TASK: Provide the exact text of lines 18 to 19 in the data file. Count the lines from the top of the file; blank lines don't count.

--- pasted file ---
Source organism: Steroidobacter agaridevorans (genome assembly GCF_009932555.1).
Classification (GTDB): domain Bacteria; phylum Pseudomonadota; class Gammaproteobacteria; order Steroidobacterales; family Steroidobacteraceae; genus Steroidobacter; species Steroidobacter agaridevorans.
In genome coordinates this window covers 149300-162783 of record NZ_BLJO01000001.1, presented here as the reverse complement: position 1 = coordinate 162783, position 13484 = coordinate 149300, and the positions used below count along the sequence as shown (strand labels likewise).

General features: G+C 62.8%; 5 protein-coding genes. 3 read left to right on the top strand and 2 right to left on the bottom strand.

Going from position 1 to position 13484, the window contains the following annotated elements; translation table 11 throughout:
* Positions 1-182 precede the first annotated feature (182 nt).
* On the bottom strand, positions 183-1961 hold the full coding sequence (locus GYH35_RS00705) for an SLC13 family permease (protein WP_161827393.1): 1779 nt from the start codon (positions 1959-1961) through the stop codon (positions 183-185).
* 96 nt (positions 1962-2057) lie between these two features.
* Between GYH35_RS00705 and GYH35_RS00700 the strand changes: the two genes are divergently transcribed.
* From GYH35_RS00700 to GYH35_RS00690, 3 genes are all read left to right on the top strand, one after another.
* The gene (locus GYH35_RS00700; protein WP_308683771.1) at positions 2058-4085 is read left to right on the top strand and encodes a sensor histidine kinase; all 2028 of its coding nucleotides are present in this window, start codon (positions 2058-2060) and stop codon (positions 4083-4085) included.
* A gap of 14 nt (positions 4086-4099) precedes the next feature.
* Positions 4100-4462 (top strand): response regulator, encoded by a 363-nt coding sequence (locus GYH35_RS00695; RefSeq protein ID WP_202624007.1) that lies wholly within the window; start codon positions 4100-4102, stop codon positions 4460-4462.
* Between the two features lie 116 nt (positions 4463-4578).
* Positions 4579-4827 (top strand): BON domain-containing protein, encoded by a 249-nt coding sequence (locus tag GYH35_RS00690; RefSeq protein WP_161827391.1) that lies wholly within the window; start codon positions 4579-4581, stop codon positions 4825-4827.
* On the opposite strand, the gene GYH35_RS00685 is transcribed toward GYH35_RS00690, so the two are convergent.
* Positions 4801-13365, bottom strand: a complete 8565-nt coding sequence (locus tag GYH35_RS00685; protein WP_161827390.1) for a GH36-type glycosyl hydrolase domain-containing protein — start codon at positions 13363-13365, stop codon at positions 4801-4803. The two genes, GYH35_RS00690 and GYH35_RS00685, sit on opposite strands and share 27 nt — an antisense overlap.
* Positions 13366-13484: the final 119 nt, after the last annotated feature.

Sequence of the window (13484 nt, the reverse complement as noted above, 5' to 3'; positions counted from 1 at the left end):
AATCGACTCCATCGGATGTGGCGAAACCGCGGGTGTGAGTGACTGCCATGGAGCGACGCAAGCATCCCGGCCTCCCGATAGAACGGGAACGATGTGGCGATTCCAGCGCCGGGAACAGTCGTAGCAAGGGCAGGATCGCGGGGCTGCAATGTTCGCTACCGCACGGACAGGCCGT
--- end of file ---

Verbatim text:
* Positions 13366-13484: the final 119 nt, after the last annotated feature.

Sequence of the window (13484 nt, the reverse complement as noted above, 5' to 3'; positions counted from 1 at the left end):